TLC5940 and dot correction


I have an Arduino mega 2560, and one (later man) TLC5940 to control RGB LEDs. It works all great.

I want to use the dot correction in order to get better color (yellow, is more green etc...).

So, I connect the pin 27 of the TLC to the pin 50 of my arduino, and enable VPRG in the config file.

Thats my code: (from the TLC5940 library

#include "Tlc5940.h"
#include "tlc_progmem_utils.h"

prog_uint8_t dcArray1[NUM_TLCS * 12] = {
        DC_QUARTET(32, 63, 32, 63), DC_QUARTET(32, 63, 32, 63),
        DC_QUARTET(32, 63, 63, 63), DC_QUARTET(32, 63, 32, 63),
// treid with differents values  for the dot correction

void setup(void)


    while (Tlc.update()); // tried with and without this line

void loop(void)

    // set red color to all rgb lights



The RGB light are no more red but more cyan/white.

I don't really understand how it should work. Did somebody already get dot correction working on an arduino mega?

Thanks for your help!

I could be wrong, but I was under the impression that dot correction on a TLC5940 is to compensate between brightness levels of different LEDs, for example if you are using banks of LEDs from different manufacturers.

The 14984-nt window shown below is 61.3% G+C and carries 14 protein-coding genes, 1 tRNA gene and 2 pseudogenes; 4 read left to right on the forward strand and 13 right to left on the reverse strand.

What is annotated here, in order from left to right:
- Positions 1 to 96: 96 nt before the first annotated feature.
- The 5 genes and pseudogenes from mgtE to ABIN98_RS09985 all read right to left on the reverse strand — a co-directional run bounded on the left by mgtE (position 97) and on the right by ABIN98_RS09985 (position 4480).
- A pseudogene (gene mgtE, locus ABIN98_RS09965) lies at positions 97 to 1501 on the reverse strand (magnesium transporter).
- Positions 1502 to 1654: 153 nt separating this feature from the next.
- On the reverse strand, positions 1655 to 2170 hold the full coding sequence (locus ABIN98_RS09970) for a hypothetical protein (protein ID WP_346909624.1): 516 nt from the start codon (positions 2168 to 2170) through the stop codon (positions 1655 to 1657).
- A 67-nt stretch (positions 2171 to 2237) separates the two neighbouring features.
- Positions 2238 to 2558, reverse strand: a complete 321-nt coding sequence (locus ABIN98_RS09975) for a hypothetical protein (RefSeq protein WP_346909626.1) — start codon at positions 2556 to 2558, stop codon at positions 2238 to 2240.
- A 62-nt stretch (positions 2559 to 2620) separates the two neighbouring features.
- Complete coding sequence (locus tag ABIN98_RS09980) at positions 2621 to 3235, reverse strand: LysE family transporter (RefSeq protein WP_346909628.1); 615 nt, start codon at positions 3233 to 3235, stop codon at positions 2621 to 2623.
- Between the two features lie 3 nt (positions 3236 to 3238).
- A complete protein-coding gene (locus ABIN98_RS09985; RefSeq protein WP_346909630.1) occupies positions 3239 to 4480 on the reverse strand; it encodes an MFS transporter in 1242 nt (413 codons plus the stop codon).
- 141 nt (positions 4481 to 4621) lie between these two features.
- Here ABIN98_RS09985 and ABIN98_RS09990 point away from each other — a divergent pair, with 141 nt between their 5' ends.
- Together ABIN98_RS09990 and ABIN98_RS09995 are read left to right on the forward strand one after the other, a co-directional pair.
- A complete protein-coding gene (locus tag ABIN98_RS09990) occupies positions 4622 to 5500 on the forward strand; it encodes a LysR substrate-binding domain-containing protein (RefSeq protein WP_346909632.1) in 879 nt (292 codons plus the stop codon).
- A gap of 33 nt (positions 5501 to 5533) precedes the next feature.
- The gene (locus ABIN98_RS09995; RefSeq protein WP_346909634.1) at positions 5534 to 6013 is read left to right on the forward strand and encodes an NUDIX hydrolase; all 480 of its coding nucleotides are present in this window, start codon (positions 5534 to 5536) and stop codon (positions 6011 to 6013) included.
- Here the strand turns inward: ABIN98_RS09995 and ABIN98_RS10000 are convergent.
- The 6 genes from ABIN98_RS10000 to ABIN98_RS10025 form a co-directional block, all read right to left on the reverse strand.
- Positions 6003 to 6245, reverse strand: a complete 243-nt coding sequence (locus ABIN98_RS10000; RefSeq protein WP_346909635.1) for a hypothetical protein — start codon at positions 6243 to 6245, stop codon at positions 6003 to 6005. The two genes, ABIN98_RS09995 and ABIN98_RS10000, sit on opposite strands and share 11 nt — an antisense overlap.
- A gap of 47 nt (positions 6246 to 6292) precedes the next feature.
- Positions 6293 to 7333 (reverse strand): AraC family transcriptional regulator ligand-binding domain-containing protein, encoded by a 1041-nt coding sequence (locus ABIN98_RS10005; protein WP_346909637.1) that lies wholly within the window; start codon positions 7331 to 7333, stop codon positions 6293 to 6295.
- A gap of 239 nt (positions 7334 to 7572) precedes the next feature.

If you want to adjust the actual color an RGB LED is producing I think you would want to do something like an HSL to RGB color space transformation, because then you could adjust the hue until you're happy.

or, en Français,ère

Good luck!

Moderator edit: link corrected

oh ok I thought dot correction was to get better colors.

Thank you very much for your help!

The RGB led is really three separate leds, and you can use the dot correction to adjust the relative brightness of the three leds, which is going to give you better colour combinations.

I just implement the HSL color space, and it's really better to change the colors.

But my problem still the same, I don't get a real Yellow. So I think I need the dot correction.

Do someone have an answer to my first question? (how to use dot correction with arduino 2560 and tlc5940)

The datasheet is pretty clear. You set a pin so the chip can tell it is dot correction data and then you clock out six bits for each output and then set into the register.

You can also lock the data somehow into eprom, haven't tried that, don't have 23 volts to do it.